26 Mar Around the Web: A Week in Summary
The following information has been sourced by Business Brokerage Press for the benefit of the business brokerage community. The views of these articles do not necessarily represent the views of Business Brokerage Press. We hope you find this information helpful.
A recent article from Exit Strategies Group entitled “8 Situations in Which Setting an Asking Price for Your Business Makes Sense” discusses pricing a business for sale. Sometimes businesses go to market without an asking price in an auction format, and sometimes they go to market with an asking price.
Scenarios where it might make sense to go to market with an asking price include:
- If it is a main street business
- When the seller wants to exit quickly
- If similar businesses have been selling at comparable valuations
- When primary value consists of underlying tangible assets
- If there are no immediate buyers and the business will be widely advertised
- When selling to a related party
- If the business is highly unique
- When required to for legal or regulatory reasons
A recent article from Entrepreneur entitled “5 Things You Need to Know About Acquiring a Business” discusses how to approach growth by acquisition strategically. Acquiring another business is an excellent way to scale as well as gain knowledge and capabilities.
When contemplating an acquisition, consider the following:
- Make sure your company DNA supports acquisitions
- Prioritize getting a good business over getting a good deal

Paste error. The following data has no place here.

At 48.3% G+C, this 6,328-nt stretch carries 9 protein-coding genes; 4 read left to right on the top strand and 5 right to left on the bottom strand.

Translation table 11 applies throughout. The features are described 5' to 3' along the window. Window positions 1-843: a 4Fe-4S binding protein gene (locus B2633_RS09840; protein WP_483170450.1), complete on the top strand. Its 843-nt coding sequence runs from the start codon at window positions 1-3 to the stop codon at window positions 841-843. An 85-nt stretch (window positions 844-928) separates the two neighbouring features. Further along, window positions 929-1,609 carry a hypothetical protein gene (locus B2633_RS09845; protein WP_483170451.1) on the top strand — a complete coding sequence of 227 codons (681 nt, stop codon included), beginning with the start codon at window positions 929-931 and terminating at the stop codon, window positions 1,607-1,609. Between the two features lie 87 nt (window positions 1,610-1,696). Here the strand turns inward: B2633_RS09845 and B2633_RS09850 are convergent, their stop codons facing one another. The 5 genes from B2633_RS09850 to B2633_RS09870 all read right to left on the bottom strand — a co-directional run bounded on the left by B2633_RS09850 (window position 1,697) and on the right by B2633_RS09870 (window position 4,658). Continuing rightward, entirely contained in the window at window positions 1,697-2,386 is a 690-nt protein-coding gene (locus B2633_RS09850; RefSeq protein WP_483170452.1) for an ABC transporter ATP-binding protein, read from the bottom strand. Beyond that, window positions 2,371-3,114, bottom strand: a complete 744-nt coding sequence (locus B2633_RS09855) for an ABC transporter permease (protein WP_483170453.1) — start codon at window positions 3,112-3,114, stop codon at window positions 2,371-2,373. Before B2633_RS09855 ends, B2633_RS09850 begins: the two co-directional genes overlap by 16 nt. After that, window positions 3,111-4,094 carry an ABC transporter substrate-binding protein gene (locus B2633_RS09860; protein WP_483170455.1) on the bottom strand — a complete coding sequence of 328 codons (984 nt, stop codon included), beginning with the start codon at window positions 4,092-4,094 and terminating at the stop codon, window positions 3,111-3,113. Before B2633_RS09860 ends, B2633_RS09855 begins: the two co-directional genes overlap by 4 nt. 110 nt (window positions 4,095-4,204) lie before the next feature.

- Conduct due diligence with people and spend time with the team
- Get out of your comfort zone and spend time at the business
- If the acquisition is right, be willing to pay up front
A recent article from Exit Oasis entitled “Pursue Velocity Not Speed if You Want to Win the Buy a Business Race” offers insights for buyers to help facilitate a more successful outcome when trying to purchase a business.
Buyers often try to move quickly, looking at several businesses for sale and jumping from deal to deal. They are moving with speed in many directions. But what if instead they moved with velocity, moving in one direction towards the right deal?
Consider splitting the process into two parts. The first part is identifying the characteristics of the type of business you want to buy. The second part is trying to buy the kind of business you have identified by researching active listings, talking to businesses that are not on the market, and learning about the industry. Now you are moving in one direction, towards an eventual deal, with velocity.